Five Common Resume Mistakes

By Dr. Howard Gauthier

Steve was discouraged because he hadn’t received any interviews from the dozens of applications he had submitted.  To help him in the job search process, a colleague in the athletics department suggested two books Steve should read to brush up on his job search skills and techniques.  As Steve was reading through these materials, he saw a topic that caught his eye entitled “Five Common Resume Mistakes.”  The article suggested that many of the errors people make on their resume includes one of the following five broad mistakes:

Not using the proper format – A resume is read from top of the page down the left margin.  Information you want the reader to see needs to be included in this area.  A resume needs plenty of white space so the information jumps out at the reader.  Be strategic on the use of bold, underlining, and italicized words.  Don’t use too much of these specialized formatting techniques or they will lose their effect and your resume will look awful.  The font type and size needs to be legible – too many people use fonts sizes that are too small.  Also, keep in mind that bulleted information is much easier to read than information written in paragraph form.  Finally, remember that your resume is a sales tool.  The reader will initially scan a resume in 10-15 seconds and the format is critical in order to show off your skills and accomplishments.

Inappropriate length – Too many people suggest that job hunters should limit their resume to one page.  I disagree with this advice.  Instead, a resume should be long enough to sell you.  It should effectively highlight your skills and accomplishments.  A resume that is limited to one page makes you appear too inexperienced and that you don’t have anything to offer the employer.   However, don’t make stuff up just so you can extend the length of your resume.  Conversely, don’t make your resume too long.  Try to limit your resume to no more than 3-4 pages.  Don’t confuse your resume with a curriculum vita.  A CV is used when you apply for a faculty position at a college or university.  It is not appropriate to use a CV when applying for non-faculty positions.

Contact Information – Make sure you use an e-mail address or phone number that you check on a regular basis.  Don’t use contact information that you don’t check on a daily basis or consistently when you’re out of the office or on vacation.

Sending a resume in the wrong format – While it is important to apply for jobs in a timely manner, it’s not a race.  The first resume to arrive doesn’t win the job.  Therefore, take your time and make sure your resume is perfect before sending it to the employer.  In most cases it is best to mail the resume to the employer.  This is so you can control the way it appears when the employer receives it.  In other words you can control the way it looks and you can control the type of paper it is printed on.  If you’re sending it electronically, it is best to send it in a pdf file if you can.  This is because a pdf file is a picture and it prints out the way it appeared when you saved the document.  Too many times a document will change from how it looks on your computer and how it appears on somebody else’s computer.  You can’t take chances on the way your resume looks and you need to be able to control its appearance as much as possible.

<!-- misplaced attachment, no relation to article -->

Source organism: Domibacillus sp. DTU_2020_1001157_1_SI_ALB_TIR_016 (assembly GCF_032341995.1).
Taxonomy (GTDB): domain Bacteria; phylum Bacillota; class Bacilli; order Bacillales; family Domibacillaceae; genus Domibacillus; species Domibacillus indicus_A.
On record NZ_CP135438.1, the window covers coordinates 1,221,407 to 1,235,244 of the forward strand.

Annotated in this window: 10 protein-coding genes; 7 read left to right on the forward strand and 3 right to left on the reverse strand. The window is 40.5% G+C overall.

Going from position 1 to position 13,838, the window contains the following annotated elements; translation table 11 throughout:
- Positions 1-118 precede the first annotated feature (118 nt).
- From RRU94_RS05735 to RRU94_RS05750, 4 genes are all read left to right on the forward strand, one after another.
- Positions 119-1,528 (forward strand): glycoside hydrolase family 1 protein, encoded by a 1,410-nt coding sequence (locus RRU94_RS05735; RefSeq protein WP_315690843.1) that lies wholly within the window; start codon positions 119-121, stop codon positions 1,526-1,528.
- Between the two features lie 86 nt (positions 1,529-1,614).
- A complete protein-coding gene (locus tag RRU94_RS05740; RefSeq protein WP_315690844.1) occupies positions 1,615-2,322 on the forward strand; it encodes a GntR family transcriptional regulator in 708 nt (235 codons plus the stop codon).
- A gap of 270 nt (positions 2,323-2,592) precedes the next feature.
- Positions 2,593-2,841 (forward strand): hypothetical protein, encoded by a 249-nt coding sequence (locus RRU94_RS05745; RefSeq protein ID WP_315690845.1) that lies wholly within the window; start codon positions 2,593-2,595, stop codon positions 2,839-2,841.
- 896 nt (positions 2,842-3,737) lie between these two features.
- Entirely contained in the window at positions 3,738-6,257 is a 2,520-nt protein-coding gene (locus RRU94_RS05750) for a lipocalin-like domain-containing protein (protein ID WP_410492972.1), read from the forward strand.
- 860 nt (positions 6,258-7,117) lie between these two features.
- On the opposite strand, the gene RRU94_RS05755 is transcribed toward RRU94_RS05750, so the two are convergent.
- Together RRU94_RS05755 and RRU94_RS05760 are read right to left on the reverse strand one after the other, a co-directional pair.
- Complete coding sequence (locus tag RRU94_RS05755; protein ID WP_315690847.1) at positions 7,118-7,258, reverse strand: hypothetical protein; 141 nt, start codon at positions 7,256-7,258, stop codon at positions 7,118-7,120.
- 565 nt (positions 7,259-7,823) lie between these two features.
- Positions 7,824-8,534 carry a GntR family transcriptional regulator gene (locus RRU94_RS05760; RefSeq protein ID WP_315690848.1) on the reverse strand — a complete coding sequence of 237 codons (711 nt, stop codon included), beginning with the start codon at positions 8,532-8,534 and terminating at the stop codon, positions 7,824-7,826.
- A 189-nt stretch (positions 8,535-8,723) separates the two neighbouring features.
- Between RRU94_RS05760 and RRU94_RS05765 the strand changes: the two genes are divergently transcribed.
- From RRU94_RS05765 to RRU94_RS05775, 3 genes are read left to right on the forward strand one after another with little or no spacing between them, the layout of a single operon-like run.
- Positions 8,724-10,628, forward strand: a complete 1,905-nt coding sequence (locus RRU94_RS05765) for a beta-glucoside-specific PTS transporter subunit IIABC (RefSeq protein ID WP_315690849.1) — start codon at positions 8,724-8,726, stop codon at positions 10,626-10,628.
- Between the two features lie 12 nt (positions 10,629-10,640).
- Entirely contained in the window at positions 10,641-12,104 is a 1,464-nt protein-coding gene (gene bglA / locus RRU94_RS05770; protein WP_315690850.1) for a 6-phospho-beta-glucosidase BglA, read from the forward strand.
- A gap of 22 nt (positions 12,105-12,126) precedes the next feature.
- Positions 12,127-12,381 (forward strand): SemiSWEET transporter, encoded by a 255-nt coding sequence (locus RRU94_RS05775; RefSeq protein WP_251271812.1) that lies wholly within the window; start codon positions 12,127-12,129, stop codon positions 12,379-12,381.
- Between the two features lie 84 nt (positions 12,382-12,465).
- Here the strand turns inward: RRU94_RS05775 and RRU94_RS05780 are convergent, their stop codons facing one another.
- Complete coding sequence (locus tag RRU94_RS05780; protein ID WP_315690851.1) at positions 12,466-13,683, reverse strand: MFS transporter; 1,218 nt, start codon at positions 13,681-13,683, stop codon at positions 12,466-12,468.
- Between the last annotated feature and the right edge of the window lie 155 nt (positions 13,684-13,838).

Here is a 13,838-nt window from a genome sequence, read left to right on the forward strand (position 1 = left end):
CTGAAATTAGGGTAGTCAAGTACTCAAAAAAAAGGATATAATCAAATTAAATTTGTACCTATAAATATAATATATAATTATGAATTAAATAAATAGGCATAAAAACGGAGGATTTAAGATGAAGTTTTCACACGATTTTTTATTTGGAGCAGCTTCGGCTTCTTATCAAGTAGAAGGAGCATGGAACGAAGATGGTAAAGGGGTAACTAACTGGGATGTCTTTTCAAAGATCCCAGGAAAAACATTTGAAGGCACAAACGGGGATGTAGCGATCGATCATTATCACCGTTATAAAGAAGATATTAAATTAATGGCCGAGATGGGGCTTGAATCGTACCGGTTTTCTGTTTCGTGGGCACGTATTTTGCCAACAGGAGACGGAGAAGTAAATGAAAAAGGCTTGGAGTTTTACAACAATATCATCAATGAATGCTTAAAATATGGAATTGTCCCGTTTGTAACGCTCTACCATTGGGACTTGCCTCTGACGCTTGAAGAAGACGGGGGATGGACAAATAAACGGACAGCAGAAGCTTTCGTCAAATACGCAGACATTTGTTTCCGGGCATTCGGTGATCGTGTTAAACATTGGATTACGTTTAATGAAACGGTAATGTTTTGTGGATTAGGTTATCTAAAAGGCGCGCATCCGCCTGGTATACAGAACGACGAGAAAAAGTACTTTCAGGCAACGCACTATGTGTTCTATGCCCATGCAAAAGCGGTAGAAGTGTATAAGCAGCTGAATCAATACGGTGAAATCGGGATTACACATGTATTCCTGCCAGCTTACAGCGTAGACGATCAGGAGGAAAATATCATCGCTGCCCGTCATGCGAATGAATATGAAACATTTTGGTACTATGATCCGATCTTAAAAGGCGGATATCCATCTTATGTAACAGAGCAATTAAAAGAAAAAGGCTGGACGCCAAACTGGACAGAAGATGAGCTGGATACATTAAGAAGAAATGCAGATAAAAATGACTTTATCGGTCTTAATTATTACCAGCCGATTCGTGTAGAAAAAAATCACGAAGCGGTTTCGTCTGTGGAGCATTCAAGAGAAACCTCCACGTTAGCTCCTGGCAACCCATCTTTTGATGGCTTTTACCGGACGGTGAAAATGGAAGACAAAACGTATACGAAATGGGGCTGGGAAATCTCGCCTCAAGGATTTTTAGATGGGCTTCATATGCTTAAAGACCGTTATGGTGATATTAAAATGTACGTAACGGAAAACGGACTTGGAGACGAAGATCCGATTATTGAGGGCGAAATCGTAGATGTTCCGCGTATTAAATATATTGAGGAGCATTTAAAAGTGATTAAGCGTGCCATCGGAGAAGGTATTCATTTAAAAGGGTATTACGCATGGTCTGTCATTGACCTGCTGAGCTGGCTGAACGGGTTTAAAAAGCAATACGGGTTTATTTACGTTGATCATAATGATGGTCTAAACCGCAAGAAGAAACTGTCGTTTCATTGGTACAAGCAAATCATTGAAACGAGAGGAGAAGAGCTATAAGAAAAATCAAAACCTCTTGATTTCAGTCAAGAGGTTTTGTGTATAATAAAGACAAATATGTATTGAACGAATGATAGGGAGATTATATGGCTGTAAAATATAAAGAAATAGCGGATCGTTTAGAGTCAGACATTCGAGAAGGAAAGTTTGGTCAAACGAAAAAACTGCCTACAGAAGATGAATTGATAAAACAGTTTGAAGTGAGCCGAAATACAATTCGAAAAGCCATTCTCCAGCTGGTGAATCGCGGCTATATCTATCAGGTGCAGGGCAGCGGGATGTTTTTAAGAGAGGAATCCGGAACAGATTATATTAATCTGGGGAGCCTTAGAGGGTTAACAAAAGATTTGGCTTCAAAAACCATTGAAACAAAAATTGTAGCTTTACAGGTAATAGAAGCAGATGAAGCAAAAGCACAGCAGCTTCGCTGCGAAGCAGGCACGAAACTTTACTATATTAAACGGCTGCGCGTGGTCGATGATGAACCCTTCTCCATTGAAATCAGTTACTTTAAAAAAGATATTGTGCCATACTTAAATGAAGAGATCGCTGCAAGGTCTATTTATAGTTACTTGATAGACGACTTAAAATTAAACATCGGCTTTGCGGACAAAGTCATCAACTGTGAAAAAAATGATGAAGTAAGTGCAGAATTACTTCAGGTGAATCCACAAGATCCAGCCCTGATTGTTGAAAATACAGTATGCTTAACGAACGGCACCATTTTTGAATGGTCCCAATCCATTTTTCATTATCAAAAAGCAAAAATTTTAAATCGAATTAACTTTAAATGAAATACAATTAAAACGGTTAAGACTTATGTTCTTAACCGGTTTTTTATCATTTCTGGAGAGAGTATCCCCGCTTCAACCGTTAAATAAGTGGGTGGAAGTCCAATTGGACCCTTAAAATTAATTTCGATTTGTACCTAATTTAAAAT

Misspelled words – Again, take your time and produce an error-free resume.  It might not be important to be the first applicant, but it is important that your resume is perfect.  Most resumes that include a typo or misspelled words will be eliminated immediately.  Competition for jobs is just too keen and employers have too many applicants who present themselves in a professional manner

Quite often when a job opens up within a college athletic department there will be more than 100 or even 200 applicants.  With so many applicants, you need to make sure your resume is perfect and error-free.  The key to getting the job is knowing the basic fundamental skills that are associated with each stage of the job search process and that you effectively perform each of these skills to the best of your ability.  In all you do, you will want to EXECUTE FOR SUCCESS! 

Howard Gauthier is an Associate Professor of Athletic Administration at Idaho State University.  He is a former collegiate athletic director and collegiate basketball coach.  He is also an author of 9 books.  Check out his new book, Getting Hired In College Sports – 2nd Edition at


2 thoughts on “Five Common Resume Mistakes

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